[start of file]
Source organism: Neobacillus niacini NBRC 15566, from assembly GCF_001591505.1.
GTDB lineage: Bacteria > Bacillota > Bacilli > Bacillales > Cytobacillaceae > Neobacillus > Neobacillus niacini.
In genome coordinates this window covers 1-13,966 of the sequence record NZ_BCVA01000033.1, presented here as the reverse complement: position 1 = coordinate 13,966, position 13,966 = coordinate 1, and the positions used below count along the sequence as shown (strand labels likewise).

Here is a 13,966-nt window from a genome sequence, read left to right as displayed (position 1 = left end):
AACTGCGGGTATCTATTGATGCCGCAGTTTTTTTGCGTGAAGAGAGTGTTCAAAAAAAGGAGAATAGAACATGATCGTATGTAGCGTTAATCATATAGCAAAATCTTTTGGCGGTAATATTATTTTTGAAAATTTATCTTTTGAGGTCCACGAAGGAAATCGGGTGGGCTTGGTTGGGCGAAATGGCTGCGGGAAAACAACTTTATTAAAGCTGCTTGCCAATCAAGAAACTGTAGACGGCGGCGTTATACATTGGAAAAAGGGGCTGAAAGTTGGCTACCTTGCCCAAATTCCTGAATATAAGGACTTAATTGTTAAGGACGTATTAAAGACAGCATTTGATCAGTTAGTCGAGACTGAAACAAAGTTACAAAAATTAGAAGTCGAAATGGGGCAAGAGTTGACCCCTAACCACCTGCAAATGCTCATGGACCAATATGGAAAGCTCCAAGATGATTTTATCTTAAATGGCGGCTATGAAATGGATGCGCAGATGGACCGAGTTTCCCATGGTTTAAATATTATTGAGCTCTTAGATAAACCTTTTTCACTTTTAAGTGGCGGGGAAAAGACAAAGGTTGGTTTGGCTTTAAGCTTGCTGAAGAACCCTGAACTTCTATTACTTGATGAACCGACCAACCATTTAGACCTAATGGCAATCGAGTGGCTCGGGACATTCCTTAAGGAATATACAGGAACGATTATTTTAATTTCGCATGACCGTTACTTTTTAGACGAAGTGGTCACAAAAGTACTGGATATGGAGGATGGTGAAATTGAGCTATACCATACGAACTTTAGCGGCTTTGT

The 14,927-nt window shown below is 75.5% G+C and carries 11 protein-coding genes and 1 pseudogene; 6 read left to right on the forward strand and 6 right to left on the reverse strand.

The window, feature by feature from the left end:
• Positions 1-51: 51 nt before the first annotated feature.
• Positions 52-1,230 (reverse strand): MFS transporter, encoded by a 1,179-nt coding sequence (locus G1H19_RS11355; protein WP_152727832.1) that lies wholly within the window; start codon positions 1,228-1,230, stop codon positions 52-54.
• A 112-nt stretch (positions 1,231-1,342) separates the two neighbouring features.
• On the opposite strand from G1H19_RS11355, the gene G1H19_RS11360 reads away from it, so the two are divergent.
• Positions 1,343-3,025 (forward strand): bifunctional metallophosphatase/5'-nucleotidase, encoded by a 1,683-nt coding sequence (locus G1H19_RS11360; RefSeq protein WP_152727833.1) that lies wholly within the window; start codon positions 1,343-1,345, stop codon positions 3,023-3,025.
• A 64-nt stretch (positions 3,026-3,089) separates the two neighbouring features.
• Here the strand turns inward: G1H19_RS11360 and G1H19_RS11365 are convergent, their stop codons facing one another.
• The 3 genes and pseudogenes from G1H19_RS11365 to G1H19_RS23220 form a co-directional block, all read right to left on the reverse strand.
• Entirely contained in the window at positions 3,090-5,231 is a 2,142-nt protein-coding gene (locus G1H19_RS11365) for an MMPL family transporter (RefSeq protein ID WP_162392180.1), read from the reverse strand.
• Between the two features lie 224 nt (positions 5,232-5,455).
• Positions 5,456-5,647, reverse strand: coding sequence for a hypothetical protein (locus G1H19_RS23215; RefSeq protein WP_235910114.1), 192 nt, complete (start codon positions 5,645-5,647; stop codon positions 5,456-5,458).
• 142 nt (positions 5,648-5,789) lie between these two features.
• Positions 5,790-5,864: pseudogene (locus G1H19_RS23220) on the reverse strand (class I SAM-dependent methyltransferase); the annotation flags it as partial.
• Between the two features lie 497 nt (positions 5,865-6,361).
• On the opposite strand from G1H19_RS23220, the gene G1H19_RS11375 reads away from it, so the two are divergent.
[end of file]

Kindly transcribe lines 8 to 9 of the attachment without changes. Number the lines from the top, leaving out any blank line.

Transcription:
• Positions 1-51: 51 nt before the first annotated feature.
• Positions 52-1,230 (reverse strand): MFS transporter, encoded by a 1,179-nt coding sequence (locus G1H19_RS11355; protein WP_152727832.1) that lies wholly within the window; start codon positions 1,228-1,230, stop codon positions 52-54.